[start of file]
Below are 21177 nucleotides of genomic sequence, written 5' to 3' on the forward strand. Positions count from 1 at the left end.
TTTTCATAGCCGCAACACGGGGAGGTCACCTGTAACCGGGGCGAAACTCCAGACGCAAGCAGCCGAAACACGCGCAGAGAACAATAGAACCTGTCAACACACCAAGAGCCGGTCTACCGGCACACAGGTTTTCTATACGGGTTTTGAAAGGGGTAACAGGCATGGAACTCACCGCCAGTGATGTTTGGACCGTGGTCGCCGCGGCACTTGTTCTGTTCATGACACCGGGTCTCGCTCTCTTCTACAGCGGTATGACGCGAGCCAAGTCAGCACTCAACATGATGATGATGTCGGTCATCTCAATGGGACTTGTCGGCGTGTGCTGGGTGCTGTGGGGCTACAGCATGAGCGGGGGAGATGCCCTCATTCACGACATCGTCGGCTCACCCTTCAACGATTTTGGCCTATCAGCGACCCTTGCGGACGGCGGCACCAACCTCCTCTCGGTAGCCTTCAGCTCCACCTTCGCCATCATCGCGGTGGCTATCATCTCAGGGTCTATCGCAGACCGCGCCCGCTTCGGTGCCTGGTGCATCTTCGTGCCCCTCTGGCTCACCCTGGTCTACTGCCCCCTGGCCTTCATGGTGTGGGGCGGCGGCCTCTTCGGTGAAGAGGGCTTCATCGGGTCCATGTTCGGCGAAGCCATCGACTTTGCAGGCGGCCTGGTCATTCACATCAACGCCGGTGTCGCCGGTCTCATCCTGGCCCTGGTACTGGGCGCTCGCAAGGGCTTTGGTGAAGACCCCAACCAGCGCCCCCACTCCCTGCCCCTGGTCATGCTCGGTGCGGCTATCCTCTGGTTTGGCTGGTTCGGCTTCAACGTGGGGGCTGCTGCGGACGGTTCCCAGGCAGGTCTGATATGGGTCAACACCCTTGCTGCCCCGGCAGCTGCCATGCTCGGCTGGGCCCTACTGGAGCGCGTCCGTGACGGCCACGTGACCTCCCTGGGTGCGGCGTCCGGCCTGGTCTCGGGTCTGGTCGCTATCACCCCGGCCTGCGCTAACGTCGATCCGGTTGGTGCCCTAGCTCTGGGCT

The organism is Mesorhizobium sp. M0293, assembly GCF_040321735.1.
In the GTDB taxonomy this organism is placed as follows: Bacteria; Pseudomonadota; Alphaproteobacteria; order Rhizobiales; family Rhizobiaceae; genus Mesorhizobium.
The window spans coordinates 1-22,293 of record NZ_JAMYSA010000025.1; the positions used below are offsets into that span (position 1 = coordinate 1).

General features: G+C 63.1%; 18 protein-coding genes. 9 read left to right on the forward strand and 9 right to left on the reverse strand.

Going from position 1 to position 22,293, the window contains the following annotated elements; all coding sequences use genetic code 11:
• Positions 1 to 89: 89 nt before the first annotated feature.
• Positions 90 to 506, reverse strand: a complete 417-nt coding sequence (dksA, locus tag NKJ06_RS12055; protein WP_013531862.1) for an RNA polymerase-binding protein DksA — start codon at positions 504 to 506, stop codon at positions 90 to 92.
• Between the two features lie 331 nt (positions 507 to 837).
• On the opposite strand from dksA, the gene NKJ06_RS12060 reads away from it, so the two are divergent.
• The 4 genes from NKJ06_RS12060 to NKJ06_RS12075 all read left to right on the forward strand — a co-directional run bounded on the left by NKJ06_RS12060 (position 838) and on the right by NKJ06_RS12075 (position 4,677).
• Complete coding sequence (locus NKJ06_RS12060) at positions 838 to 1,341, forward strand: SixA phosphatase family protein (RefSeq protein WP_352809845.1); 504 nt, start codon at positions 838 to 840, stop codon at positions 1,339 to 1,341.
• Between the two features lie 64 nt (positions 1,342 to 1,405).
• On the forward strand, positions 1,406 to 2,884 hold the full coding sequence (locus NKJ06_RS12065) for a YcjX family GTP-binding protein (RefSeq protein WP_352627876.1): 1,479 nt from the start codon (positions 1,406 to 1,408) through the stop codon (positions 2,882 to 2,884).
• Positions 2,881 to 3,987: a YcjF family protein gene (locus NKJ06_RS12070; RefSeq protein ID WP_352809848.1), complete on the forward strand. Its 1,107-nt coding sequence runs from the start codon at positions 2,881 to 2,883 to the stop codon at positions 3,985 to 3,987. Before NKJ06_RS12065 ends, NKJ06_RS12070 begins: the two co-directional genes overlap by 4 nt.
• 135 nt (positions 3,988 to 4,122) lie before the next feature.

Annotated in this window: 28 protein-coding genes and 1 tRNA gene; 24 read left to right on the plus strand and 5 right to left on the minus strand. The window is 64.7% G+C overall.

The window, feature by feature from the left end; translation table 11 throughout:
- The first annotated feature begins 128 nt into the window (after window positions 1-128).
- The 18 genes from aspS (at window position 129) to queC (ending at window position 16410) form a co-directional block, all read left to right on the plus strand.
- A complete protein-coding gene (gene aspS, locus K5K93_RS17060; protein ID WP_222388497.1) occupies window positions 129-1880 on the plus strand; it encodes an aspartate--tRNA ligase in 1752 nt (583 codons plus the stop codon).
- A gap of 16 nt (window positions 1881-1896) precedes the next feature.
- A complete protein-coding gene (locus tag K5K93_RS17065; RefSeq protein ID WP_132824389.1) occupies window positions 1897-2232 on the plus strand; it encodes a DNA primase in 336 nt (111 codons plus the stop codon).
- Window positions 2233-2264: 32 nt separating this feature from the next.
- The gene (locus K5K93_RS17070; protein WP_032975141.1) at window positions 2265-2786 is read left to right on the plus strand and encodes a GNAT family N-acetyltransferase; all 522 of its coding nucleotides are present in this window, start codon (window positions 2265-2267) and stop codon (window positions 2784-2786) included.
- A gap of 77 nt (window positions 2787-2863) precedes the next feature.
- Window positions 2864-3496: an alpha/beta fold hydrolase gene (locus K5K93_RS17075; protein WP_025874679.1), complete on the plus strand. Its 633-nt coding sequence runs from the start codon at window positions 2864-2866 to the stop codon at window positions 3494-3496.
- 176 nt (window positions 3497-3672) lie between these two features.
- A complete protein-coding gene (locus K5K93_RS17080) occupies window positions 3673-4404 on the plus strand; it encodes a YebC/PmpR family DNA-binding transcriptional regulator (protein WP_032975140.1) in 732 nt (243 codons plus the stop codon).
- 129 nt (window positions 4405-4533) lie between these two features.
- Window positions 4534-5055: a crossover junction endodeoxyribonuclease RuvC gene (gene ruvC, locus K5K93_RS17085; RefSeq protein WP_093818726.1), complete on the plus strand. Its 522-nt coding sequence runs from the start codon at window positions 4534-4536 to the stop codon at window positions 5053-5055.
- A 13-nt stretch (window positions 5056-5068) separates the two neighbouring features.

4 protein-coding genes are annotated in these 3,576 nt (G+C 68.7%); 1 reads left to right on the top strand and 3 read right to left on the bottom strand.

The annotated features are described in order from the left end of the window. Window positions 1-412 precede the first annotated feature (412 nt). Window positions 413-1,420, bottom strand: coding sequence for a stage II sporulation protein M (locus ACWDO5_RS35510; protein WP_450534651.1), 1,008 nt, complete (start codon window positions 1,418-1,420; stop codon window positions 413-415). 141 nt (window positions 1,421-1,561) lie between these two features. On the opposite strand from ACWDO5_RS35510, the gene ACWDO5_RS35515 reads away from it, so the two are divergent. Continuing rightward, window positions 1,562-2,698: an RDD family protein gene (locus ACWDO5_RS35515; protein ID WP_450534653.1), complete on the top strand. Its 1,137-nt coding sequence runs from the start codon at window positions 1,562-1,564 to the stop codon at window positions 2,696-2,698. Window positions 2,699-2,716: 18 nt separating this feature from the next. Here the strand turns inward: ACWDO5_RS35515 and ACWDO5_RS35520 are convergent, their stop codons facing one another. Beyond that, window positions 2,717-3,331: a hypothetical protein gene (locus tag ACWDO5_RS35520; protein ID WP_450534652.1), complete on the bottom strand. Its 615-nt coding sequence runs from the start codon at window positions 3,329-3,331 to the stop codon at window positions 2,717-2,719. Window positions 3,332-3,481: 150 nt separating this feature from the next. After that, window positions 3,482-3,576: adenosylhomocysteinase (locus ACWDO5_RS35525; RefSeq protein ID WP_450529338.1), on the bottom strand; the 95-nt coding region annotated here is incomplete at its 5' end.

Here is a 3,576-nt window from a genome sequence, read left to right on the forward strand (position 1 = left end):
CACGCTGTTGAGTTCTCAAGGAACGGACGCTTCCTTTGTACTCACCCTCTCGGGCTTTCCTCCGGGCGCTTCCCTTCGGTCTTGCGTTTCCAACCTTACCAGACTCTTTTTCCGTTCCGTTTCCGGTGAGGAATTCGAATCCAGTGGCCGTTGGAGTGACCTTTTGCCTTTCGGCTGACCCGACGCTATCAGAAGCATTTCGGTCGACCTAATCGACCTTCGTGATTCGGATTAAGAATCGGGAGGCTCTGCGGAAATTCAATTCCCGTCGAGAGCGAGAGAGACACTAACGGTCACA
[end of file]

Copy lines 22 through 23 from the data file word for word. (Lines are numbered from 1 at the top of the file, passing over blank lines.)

- A complete protein-coding gene (gene aspS, locus K5K93_RS17060; protein ID WP_222388497.1) occupies window positions 129-1880 on the plus strand; it encodes an aspartate--tRNA ligase in 1752 nt (583 codons plus the stop codon).
- A gap of 16 nt (window positions 1881-1896) precedes the next feature.